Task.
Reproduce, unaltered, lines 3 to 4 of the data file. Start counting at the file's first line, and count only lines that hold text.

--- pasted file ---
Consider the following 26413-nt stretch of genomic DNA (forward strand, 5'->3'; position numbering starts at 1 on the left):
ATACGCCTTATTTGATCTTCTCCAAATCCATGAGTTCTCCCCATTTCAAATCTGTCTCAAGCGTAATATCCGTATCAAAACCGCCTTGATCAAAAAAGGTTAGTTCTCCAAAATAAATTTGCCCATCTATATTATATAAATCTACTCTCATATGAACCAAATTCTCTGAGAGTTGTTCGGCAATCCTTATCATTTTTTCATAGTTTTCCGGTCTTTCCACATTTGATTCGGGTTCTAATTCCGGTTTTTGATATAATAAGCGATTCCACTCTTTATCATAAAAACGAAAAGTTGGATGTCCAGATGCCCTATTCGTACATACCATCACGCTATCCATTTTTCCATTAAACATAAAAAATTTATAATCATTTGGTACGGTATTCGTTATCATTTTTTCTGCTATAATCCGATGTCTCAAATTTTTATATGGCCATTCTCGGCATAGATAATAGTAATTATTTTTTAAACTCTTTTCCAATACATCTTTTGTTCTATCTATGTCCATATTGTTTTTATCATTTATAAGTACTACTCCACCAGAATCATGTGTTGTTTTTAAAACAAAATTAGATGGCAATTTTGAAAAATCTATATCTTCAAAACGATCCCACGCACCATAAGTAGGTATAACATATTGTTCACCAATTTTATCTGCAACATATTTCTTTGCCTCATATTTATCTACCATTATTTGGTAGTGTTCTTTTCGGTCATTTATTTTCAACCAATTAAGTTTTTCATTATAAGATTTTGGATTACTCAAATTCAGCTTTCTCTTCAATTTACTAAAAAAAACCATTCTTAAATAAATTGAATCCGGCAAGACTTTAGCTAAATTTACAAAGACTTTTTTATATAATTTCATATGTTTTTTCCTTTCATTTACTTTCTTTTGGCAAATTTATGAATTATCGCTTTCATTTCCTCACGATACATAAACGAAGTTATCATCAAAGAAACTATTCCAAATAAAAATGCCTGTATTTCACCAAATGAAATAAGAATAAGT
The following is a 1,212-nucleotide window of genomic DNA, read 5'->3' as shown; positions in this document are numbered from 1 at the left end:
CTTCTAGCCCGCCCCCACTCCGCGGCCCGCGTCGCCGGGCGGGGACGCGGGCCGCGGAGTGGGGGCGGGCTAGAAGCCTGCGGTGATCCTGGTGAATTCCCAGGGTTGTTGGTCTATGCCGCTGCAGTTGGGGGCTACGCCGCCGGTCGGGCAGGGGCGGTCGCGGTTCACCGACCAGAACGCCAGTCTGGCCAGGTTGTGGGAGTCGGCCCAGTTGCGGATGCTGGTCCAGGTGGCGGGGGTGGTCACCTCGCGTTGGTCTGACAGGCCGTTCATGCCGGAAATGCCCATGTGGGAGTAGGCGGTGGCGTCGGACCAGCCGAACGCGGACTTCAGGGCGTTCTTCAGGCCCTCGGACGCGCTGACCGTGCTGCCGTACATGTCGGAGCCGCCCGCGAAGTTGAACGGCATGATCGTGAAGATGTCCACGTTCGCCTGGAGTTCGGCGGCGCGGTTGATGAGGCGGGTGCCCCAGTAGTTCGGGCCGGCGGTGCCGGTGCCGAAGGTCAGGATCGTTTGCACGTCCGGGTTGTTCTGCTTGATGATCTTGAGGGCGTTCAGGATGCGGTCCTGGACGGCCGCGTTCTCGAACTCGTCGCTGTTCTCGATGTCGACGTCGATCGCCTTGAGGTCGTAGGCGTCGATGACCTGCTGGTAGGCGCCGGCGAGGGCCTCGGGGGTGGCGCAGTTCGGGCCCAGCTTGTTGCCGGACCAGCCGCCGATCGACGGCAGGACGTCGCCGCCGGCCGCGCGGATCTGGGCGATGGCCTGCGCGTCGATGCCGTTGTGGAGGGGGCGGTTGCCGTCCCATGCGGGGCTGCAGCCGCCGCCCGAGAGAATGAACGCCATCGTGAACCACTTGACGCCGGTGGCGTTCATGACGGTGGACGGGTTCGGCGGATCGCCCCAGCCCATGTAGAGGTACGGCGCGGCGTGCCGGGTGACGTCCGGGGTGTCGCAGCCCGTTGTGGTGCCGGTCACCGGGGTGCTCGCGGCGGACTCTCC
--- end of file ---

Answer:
The following is a 1,212-nucleotide window of genomic DNA, read 5'->3' as shown; positions in this document are numbered from 1 at the left end:
CTTCTAGCCCGCCCCCACTCCGCGGCCCGCGTCGCCGGGCGGGGACGCGGGCCGCGGAGTGGGGGCGGGCTAGAAGCCTGCGGTGATCCTGGTGAATTCCCAGGGTTGTTGGTCTATGCCGCTGCAGTTGGGGGCTACGCCGCCGGTCGGGCAGGGGCGGTCGCGGTTCACCGACCAGAACGCCAGTCTGGCCAGGTTGTGGGAGTCGGCCCAGTTGCGGATGCTGGTCCAGGTGGCGGGGGTGGTCACCTCGCGTTGGTCTGACAGGCCGTTCATGCCGGAAATGCCCATGTGGGAGTAGGCGGTGGCGTCGGACCAGCCGAACGCGGACTTCAGGGCGTTCTTCAGGCCCTCGGACGCGCTGACCGTGCTGCCGTACATGTCGGAGCCGCCCGCGAAGTTGAACGGCATGATCGTGAAGATGTCCACGTTCGCCTGGAGTTCGGCGGCGCGGTTGATGAGGCGGGTGCCCCAGTAGTTCGGGCCGGCGGTGCCGGTGCCGAAGGTCAGGATCGTTTGCACGTCCGGGTTGTTCTGCTTGATGATCTTGAGGGCGTTCAGGATGCGGTCCTGGACGGCCGCGTTCTCGAACTCGTCGCTGTTCTCGATGTCGACGTCGATCGCCTTGAGGTCGTAGGCGTCGATGACCTGCTGGTAGGCGCCGGCGAGGGCCTCGGGGGTGGCGCAGTTCGGGCCCAGCTTGTTGCCGGACCAGCCGCCGATCGACGGCAGGACGTCGCCGCCGGCCGCGCGGATCTGGGCGATGGCCTGCGCGTCGATGCCGTTGTGGAGGGGGCGGTTGCCGTCCCATGCGGGGCTGCAGCCGCCGCCCGAGAGAATGAACGCCATCGTGAACCACTTGACGCCGGTGGCGTTCATGACGGTGGACGGGTTCGGCGGATCGCCCCAGCCCATGTAGAGGTACGGCGCGGCGTGCCGGGTGACGTCCGGGGTGTCGCAGCCCGTTGTGGTGCCGGTCACCGGGGTGCTCGCGGCGGACTCTCC